Federal Election Anybody’s Game: Currie

Federal Election Anybody’s Game: Currie

By Roger Currie

Tom Mulcair
NDP Leader Tom Mulcair speaks to attendees during a campaign stop at The Operating Engineers Training Institute in Winnipeg, Man., on Thursday, September 10, 2015. (THE CANADIAN PRESS/Sean Kilpatrick)

WINNIPEG — Our marathon election campaign is finally past the halfway point, and the momentum appears to be going away from Stephen Harper and the Conservatives. Always keep in mind that one week is an eternity when it comes to politics, but if those polls are to be believed, it is still a very close three-way race between Harper’s Tories, Tom Mulcair and the NDP, and Justin Trudeau and the Liberals.

The Conservatives appear to be in third place and dropping, but a lot can still happen between now and October 19.

Political junkies are reminded of 1972, a vote that also took place in October. Justin’s dad, Pierre Trudeau, campaigned under the slogan “The Land is Strong.” That should have been an omen. When the counting was done, Trudeau’s Liberals and Bob Stanfield’s Conservatives almost finished in a dead heat. Trudeau clung to power with the support of the much smaller NDP caucus led by David Lewis.

Less than two years later, the Liberals were back with a majority, marking the end of the political careers of Stanfield and Lewis.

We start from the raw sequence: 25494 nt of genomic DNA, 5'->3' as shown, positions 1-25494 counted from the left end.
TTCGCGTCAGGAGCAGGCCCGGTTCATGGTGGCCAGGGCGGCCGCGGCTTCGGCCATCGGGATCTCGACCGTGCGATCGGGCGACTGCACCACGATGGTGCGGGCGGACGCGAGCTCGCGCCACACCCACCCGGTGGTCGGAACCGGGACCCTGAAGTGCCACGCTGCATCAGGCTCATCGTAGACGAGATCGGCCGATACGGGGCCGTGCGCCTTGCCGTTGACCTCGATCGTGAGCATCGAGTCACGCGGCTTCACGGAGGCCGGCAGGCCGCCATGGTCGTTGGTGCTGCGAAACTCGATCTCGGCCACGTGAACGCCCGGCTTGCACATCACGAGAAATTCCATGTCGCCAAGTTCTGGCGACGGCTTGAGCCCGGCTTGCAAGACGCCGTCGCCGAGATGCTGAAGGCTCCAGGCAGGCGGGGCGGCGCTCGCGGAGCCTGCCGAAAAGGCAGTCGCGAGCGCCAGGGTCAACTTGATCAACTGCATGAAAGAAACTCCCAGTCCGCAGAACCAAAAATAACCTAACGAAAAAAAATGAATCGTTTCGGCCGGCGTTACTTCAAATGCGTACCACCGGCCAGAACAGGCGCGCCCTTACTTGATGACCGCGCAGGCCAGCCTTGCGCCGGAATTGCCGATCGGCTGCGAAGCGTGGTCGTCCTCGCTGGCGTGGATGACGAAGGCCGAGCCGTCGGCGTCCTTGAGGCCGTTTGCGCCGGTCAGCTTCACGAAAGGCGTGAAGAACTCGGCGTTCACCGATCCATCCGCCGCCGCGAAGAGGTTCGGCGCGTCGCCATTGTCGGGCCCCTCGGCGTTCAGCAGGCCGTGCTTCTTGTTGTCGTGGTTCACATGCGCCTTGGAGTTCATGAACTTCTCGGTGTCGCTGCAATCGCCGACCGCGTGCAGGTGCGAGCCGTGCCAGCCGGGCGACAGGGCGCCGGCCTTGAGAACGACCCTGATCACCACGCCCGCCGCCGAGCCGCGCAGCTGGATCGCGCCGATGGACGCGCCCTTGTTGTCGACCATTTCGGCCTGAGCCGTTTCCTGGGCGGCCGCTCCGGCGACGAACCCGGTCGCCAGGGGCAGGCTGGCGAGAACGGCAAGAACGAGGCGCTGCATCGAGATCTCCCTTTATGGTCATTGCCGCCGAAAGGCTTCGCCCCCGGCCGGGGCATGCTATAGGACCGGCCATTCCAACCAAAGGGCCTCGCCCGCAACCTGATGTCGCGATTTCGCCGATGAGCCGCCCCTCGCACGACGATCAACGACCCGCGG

Right now Stephen Harper is giving some indication that he knows this will be his swan song, but the big blue machine has lots of energy and money left. Who would have guessed two months ago that part of Harper’s trouble would be the perception that his government was not doing enough for refugees from places like Syria.

Another memory that comes to mind is the election of 1988. The Liberal campaign under John Turner was doing so badly that there was a serious effort to replace him as leader, just weeks before voting day. It didn’t succeed. Brian Mulroney and the Conservatives still managed to win a second straight majority, but Turner did well in the leaders debate, and was allowed to hang around for a couple more years. Eighteen months before that election, Ed Broadbent of the NDP was way out in front in the polls, but he finished in third place as usual.

Stay tuned, right until the end.

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Roger Currie is a writer, storyteller, voice for hire, observer of life on the Canadian prairies, and can be heard on CJNU 93.7FM in Winnipeg.